Beyond the slight delay in the rise and drop of heart rate, common in all optical HR sensors, there are not too many things to check.
Let's look at a short interval workout, which is typically the most complicated thing for optical sensors. This is the last workout I've done today.
I have pointed out some peaks, which occurred at the beginning of the workout (still being a little cold) and at one of the intervals. Despite that I have obtained a good result from its HR sensor, rather better than that of the Suunto 7 Titanium, something that I find weird because I have always had good results with the Suunto 7.
Here is another interval training, in this case somewhat longer (the previous ones were 90 seconds, those shown below are 3 minutes long).
If we go to check a bike workout we find the usual result, barely good results when there is high intensity (first part of the workout), many more complications when there is much more variability (end of the workout).
In short, the optical HR sensor of the Polar Vantage M2 has worked quite well for most of the workouts I have done both running and trainer rides (where there are no vibrations that affect reading and intensity is more constant). Outdoor cycling still needs an external sensor, like the rest of the watches on the market, so there is nothing that surprises us here.
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Polar Vantage M2 opinion
My opinion when the Polar Vantage M2 was unveiled was quite cold. The main reason was its price, considering that the original Polar Vantage M offers almost the same features and is usually on sale at a much cheaper price.
But after being living with the watch for a few weeks it has started to grow. In fact, if I were to buy one of the two I know that I would opt for the Vantage M2 for several reasons:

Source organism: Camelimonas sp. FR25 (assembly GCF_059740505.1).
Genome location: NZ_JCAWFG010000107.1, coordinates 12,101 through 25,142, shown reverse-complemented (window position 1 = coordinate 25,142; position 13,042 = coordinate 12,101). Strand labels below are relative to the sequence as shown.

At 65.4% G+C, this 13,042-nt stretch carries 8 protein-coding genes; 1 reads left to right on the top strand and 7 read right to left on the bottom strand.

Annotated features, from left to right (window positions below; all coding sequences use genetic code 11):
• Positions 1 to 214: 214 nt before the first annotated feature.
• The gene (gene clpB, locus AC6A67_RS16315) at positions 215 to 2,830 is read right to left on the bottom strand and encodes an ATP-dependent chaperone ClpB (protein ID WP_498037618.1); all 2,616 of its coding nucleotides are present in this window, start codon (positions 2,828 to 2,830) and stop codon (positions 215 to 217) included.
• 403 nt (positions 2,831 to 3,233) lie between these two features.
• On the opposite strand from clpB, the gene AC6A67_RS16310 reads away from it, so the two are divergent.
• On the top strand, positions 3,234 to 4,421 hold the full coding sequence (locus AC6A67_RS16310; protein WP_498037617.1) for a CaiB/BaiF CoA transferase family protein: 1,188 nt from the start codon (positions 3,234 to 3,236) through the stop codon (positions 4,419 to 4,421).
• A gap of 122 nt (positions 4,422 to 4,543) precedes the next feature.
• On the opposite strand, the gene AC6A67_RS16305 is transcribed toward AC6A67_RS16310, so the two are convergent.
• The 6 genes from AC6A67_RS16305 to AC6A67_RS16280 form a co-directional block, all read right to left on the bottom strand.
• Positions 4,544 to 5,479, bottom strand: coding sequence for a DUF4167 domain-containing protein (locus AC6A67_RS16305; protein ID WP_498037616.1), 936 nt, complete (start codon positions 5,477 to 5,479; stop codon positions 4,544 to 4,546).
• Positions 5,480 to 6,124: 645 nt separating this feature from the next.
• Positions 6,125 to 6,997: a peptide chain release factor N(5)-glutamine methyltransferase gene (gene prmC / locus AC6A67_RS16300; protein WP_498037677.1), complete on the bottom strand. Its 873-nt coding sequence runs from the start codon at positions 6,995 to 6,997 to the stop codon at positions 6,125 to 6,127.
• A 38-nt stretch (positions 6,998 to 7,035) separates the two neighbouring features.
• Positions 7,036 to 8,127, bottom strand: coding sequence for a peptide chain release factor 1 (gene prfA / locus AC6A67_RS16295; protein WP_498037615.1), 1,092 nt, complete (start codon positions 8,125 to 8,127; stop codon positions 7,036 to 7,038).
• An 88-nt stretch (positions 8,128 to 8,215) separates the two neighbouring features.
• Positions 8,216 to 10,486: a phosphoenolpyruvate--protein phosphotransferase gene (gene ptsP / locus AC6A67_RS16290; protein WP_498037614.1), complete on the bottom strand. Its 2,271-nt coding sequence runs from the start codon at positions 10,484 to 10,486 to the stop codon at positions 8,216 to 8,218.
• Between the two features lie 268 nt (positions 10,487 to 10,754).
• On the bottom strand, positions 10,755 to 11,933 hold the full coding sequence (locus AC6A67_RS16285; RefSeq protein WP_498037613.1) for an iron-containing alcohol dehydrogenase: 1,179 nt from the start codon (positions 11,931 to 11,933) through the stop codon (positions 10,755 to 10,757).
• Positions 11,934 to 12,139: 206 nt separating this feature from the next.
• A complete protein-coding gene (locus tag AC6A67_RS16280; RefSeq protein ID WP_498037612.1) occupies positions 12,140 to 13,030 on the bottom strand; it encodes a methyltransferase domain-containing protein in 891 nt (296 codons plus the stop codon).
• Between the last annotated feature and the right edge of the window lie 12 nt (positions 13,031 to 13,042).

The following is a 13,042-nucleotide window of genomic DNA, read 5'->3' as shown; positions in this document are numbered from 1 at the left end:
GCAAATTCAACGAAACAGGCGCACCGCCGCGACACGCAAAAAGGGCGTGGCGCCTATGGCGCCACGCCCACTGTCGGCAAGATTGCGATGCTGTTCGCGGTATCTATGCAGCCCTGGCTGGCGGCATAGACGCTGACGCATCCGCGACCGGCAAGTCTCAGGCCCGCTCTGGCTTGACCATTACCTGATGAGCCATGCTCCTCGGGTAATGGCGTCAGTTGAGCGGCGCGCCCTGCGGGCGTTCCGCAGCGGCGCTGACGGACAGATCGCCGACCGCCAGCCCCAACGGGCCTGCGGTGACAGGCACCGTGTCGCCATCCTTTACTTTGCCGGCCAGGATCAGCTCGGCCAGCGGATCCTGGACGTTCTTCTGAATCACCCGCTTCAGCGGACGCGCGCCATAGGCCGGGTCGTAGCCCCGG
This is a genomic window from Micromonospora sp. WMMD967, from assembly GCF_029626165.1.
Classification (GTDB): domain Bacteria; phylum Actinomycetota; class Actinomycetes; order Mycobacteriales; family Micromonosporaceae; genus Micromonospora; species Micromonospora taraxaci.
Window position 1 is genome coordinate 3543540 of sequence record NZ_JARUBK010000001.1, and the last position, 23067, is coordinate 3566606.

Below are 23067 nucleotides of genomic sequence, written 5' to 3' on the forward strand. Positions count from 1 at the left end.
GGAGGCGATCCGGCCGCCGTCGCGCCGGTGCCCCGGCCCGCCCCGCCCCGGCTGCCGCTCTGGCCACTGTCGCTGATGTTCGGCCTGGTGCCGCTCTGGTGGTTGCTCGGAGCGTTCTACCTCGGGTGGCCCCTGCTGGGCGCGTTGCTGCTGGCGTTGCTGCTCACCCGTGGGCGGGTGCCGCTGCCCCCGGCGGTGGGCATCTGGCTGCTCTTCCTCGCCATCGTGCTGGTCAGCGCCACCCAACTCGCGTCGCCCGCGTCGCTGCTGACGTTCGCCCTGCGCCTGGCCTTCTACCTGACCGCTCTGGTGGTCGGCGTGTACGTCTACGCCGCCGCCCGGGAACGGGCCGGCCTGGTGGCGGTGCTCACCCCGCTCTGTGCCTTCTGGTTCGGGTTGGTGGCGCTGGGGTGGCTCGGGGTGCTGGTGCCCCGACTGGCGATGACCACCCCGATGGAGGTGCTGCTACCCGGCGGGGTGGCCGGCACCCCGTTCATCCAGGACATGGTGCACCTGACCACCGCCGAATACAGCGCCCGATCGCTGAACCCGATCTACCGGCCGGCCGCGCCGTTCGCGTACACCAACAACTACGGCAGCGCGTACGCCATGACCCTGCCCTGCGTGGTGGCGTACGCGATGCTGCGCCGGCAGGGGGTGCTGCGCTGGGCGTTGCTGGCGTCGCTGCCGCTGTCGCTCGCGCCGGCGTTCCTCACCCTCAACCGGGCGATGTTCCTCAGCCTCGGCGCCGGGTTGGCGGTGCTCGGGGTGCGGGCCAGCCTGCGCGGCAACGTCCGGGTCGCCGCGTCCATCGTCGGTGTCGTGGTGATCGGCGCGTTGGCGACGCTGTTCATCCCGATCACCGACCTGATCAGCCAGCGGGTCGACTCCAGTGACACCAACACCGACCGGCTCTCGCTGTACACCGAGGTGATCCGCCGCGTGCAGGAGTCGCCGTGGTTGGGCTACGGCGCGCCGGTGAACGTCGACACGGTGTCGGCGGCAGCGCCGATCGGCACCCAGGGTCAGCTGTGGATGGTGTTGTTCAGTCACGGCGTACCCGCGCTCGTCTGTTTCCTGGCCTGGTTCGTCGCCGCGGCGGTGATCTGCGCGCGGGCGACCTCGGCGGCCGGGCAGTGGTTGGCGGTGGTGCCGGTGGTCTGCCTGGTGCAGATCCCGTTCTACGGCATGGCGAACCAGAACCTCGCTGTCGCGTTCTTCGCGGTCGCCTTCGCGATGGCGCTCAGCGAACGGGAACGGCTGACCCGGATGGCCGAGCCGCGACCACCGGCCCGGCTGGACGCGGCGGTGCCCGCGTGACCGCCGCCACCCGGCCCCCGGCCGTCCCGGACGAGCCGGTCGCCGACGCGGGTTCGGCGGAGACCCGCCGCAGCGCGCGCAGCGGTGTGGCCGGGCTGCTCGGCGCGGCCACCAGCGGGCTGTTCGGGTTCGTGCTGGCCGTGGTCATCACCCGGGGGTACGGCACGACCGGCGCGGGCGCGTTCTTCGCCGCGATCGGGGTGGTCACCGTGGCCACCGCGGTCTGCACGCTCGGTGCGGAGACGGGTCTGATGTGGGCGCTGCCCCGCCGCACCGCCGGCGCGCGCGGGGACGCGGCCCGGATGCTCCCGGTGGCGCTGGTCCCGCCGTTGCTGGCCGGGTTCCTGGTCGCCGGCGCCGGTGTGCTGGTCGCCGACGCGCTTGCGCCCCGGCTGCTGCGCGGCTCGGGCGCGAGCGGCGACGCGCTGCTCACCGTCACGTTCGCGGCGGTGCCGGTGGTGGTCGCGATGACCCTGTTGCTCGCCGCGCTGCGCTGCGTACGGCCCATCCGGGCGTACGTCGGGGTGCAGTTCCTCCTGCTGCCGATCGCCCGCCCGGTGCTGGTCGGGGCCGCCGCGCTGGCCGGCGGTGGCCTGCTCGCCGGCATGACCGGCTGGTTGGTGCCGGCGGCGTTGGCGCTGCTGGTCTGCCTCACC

- Looks. Although there are hardly any changes, the bezel and button engravings are quite suggestive, and the colours in which it is available looks way better.
- Features. The Polar Vantage M2 includes much of the features presented by the Vantage V2 and Grit X.
- Updates. Will there be a lot of updates coming to the Vantage M2? I honestly don't know, but what is clear is that the original Vantage M has already reached the end of its development, and it is a model to which Polar has added many more features than it originally brought. I wouldn't want to stay out of those new features.
Perhaps what I expected most and Polar has not included was the running power estimation. To have it the Vantage M2 would need a barometric altimeter, an element that is still lacking. Considering that the COROS PACE 2 does include running power and costs €100 less, I think it's a missed opportunity.
The COROS is a great option at a cheaper price, but it is equally true that it is aesthetically poorer and does not reach the looks and quality of the Vantage M2, and the Polar platform is several steps above COROS' (for example in relation to training load and rest tracking).
Polar has found a niche market to attack, the mid-range of triathlon watches. Garmin does not have any current model that covers it (we would have to opt for previous models at discounted prices, with the good and bad that it has), and the rest of the manufacturers don't seem to think too much about that particular segment either.
It may have things to improve in terms of wrist turn detection and notification management. It may not be the one with the best GPS performance. But overall it is nice a nice watch to use, in my opinion it still has the best platform out there and the level of algorithms Polar uses is frankly high. What is clear is that it can perfectly cover the range of use of many users.
And with that... thanks for reading!